Saturday, June 26, 2010

Values and Vision of Friends Along the Road

Free to copy print & distribute. Not for commercial use. Changes prohibited. ©2007 Friends Along the Road Inc.


1. Each person's experience of grief is unique and precious.

2. Grief may be of any intensity, and may last for any amount of time.

3. It is okay to display strong emotion, or none at all.

4. It is okay to refuse the sentiments of others.

5. Some in grief may seek comfort in religion and spirituality. Some may seek comfort in non-religious contexts. Others may not wish to be comforted at a given time.

6. Making a person as emotionally safe and physically comfortable as possible is sometimes the best way to help.

7. It is okay for those in grief to seek healing or resolution, or to not.

8. Family and friends may feel sad that their loved one is grieving. Such secondary grief is real and painful but the primary griever cannot be expected to understand this or have to deal with it.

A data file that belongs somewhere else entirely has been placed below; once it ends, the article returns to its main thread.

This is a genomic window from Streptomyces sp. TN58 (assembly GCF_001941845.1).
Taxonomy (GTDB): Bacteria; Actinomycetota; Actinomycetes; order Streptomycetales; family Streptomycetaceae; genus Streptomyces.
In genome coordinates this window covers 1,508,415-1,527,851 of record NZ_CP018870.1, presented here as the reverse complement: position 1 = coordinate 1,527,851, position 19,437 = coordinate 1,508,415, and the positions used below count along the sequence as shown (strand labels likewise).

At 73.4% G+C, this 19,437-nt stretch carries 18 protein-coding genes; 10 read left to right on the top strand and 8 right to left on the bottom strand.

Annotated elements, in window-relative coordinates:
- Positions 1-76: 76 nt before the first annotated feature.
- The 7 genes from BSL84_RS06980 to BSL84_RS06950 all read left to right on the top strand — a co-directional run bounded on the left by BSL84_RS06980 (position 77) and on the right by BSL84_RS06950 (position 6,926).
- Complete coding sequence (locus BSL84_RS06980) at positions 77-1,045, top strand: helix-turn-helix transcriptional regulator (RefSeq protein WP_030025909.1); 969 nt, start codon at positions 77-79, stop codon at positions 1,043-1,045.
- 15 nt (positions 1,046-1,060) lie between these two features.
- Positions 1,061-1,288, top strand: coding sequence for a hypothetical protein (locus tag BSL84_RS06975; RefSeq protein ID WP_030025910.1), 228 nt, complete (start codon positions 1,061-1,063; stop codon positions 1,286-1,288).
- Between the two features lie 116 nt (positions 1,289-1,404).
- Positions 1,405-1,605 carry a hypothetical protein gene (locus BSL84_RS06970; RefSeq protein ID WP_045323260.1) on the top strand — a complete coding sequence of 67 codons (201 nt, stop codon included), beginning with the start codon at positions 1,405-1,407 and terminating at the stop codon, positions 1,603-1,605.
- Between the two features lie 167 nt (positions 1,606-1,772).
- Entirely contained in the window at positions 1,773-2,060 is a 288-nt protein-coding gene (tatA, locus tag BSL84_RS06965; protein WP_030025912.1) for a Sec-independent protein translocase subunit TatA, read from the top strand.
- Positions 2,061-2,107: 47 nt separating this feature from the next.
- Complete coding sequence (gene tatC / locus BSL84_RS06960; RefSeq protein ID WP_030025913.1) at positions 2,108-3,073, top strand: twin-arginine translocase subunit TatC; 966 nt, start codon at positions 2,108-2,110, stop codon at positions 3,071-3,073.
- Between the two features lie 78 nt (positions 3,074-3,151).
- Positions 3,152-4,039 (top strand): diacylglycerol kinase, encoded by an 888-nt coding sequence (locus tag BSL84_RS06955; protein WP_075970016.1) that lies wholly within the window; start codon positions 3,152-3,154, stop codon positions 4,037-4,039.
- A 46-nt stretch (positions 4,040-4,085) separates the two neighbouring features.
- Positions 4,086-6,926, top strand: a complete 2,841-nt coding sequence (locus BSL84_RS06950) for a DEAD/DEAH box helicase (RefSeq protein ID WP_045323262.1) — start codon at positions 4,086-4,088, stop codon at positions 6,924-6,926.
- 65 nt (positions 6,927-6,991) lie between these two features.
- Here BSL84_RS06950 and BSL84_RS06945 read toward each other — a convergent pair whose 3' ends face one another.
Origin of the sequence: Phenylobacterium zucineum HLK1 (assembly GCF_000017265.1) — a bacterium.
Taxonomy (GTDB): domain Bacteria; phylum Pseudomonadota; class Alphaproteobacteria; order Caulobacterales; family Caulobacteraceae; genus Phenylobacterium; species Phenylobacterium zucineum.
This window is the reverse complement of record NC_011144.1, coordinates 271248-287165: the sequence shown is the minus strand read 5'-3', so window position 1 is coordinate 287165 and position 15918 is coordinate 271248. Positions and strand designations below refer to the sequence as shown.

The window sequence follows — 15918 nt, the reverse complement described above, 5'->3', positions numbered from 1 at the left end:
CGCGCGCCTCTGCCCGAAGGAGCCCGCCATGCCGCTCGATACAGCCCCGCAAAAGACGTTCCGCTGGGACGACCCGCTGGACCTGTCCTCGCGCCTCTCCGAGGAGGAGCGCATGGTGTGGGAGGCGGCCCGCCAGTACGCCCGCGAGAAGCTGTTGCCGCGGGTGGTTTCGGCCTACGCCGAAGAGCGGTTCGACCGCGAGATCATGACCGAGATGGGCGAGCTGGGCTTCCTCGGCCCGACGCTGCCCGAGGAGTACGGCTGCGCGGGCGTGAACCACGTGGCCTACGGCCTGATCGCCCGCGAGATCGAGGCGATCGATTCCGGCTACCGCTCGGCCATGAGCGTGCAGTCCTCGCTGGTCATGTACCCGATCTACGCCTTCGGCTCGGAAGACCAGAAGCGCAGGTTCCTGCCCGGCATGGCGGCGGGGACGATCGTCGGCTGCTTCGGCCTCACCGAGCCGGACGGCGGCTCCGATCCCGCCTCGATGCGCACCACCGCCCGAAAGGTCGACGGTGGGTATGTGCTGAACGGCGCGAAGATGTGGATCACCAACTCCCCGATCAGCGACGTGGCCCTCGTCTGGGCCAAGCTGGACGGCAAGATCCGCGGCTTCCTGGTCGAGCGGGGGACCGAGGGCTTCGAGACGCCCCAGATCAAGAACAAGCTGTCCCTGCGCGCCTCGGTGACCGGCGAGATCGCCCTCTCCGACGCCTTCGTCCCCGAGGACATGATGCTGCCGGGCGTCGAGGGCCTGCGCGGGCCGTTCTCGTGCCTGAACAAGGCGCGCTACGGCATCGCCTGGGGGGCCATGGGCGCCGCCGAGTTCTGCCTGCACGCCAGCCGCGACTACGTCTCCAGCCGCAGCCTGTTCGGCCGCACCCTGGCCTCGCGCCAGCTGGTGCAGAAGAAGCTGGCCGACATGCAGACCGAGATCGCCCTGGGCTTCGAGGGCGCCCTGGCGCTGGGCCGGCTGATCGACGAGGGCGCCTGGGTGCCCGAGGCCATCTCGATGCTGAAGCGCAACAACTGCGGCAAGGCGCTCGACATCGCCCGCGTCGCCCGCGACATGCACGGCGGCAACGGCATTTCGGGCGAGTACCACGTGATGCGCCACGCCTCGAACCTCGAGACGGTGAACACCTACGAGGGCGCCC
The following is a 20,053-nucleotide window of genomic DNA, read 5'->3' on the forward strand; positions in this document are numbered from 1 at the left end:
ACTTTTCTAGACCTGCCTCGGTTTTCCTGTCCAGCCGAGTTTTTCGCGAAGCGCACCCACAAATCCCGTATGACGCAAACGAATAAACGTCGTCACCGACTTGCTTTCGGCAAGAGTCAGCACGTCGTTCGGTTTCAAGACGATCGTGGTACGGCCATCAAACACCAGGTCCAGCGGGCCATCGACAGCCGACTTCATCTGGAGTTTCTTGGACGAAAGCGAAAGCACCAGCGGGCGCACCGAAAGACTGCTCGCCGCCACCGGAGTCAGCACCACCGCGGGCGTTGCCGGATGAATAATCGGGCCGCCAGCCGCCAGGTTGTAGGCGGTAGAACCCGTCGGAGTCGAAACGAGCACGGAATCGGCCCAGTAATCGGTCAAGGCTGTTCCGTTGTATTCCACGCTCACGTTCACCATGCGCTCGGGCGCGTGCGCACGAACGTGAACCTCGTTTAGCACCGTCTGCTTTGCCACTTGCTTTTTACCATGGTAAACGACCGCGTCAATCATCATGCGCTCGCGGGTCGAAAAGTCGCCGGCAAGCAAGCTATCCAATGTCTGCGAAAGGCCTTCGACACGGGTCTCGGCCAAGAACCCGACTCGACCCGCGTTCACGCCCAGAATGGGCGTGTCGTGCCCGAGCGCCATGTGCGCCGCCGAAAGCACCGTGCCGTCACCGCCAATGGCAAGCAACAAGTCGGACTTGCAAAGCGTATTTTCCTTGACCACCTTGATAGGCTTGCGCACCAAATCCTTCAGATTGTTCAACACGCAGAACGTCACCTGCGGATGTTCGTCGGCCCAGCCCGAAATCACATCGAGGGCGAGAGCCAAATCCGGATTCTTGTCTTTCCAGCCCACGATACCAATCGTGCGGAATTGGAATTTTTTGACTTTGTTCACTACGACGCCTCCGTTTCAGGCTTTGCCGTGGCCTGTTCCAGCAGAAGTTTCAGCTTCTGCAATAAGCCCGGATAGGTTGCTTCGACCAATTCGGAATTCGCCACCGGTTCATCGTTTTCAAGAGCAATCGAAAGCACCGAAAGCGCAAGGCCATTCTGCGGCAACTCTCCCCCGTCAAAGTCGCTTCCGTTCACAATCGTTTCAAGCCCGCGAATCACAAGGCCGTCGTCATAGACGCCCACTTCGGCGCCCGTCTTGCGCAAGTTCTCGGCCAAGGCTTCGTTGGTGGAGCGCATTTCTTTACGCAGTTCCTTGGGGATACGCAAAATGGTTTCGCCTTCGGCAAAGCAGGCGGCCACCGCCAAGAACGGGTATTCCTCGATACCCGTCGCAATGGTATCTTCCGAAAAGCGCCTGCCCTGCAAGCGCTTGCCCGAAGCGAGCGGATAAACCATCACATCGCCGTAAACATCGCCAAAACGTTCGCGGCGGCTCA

9. Healing, resolution, and the achievement of positive frames of reference may be possible for those in grief. Caring support can help. 


* A FAR sanctuary is a place of refuge and caring.

* Offering sanctuary is an act of compassion, not an obligation.

* Sanctuary may benefit those providing it as well as those receiving it. We grow through love.

* Sanctuary can last for a minute, or it can last forever. It's the quality of sanctuary, not its duration or place, that defines it.

* Caring emotional support includes trying not to judge what another person should be feeling, or for how long.

* Giving food, extending shelter, or other resources in a sanctuary is neither required nor discouraged.

* By creating any sanctuary, no matter how modest, we help to create a society having the qualities we demonstrate.

* By making connections and referrals to other sanctuaries, we are able to extend refuge and caring farther on down the road.

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